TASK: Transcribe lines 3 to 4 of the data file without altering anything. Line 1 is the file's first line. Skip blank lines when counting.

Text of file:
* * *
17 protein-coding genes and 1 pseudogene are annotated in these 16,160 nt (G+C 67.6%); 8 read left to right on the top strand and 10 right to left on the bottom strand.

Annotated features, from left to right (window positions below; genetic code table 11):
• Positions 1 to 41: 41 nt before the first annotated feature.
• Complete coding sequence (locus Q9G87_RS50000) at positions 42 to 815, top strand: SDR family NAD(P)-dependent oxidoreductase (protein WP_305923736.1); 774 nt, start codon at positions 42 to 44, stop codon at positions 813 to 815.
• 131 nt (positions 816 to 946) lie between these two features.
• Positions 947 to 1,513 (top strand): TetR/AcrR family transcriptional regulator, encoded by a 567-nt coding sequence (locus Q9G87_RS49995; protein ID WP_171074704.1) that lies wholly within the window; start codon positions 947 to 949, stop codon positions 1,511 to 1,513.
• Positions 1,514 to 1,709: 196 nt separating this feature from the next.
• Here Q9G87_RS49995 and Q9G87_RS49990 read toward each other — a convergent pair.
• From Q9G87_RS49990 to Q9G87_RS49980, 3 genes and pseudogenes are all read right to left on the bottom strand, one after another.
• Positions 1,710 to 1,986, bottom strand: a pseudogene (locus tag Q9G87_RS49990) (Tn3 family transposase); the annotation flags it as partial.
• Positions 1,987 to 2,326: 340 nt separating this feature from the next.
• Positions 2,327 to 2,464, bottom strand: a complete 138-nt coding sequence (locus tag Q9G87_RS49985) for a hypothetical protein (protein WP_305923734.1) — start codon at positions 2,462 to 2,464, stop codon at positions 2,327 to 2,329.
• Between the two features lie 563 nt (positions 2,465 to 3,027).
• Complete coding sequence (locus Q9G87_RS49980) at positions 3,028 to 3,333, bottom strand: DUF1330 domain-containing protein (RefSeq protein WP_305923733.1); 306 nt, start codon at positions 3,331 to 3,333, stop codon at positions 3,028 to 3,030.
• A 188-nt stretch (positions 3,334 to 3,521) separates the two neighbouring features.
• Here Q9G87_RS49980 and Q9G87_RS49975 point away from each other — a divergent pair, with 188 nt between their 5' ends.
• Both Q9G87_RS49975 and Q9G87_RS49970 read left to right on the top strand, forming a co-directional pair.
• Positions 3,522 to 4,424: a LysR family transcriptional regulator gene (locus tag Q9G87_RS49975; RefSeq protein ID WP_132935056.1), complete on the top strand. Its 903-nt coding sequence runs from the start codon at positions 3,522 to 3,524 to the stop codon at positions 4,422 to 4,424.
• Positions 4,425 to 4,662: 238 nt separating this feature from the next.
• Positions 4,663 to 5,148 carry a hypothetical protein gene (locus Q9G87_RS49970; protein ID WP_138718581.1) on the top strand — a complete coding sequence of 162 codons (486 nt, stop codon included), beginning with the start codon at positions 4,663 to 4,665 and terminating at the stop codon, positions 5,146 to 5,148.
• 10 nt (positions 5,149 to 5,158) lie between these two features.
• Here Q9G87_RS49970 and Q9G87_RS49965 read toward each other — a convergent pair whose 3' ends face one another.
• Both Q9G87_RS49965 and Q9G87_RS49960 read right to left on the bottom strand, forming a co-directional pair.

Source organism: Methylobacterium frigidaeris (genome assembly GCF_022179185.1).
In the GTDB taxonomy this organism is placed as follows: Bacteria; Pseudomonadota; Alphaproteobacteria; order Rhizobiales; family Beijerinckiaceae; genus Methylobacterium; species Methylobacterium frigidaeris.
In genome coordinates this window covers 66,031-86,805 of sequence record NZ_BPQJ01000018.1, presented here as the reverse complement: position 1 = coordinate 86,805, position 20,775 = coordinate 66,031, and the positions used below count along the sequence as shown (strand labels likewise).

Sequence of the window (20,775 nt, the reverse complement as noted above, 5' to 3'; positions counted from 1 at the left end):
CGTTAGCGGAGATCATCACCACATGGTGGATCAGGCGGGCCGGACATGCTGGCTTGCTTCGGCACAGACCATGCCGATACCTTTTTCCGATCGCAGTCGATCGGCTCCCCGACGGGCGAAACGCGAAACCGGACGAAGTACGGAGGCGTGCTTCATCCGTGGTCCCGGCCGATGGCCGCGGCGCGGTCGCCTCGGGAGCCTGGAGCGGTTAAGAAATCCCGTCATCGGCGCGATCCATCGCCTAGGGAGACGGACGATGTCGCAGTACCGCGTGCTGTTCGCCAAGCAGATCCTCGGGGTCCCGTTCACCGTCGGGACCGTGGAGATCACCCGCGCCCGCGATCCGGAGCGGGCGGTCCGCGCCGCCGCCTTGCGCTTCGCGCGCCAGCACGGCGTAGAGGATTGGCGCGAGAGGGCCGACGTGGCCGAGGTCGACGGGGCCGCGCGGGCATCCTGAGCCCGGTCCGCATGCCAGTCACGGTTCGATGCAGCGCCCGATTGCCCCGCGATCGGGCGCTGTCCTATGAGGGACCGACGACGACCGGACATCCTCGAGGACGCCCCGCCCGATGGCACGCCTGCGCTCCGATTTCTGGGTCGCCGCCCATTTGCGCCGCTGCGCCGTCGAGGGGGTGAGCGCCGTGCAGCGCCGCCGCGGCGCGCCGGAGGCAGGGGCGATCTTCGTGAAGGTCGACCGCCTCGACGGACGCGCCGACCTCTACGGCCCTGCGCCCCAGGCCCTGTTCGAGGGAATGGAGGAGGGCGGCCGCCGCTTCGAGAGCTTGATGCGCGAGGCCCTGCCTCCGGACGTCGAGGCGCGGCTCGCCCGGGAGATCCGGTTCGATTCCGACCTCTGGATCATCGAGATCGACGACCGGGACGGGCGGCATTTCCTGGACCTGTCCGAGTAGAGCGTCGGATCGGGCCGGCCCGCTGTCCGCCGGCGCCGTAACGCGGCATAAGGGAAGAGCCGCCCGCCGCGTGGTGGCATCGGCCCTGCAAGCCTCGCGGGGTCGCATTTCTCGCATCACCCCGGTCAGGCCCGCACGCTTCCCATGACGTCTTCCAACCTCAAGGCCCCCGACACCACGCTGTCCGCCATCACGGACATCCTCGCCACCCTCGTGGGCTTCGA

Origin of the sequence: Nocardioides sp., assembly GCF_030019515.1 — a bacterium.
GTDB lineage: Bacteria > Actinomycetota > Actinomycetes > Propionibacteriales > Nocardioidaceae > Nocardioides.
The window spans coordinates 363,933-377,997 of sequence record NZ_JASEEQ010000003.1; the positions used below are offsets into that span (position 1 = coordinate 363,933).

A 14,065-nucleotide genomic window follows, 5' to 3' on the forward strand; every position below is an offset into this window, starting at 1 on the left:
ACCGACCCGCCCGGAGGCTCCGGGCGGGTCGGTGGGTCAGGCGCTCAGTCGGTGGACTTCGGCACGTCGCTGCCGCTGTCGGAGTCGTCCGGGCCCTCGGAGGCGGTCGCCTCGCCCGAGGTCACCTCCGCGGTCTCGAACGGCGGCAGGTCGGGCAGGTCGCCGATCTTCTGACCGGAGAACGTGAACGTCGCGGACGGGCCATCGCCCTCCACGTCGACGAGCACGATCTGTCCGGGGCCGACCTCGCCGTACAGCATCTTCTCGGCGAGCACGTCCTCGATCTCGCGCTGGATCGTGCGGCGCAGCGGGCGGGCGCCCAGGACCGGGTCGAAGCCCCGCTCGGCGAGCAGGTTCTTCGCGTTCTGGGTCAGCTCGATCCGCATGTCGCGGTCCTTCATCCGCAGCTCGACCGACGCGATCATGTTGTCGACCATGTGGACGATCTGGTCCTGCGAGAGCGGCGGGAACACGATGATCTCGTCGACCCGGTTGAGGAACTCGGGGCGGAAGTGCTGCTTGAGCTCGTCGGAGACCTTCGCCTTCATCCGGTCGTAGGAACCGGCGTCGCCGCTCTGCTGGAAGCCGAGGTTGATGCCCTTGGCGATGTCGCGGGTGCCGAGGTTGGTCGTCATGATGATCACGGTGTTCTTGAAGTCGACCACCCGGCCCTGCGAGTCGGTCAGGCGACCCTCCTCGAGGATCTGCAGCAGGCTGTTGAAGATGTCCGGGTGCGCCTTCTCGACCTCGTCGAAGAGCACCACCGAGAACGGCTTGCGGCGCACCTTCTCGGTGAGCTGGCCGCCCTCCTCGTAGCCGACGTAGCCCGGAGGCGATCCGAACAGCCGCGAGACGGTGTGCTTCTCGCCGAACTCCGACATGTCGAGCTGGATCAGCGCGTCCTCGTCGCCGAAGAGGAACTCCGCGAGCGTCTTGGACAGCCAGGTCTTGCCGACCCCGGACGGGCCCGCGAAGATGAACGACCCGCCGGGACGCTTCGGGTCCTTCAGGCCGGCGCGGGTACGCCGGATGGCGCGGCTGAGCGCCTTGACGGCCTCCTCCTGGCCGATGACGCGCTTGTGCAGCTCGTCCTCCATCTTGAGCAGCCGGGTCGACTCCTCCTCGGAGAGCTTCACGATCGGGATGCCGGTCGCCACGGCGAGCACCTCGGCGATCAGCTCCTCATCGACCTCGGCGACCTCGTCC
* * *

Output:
• Positions 1 to 41: 41 nt before the first annotated feature.
• Complete coding sequence (locus Q9G87_RS50000) at positions 42 to 815, top strand: SDR family NAD(P)-dependent oxidoreductase (protein WP_305923736.1); 774 nt, start codon at positions 42 to 44, stop codon at positions 813 to 815.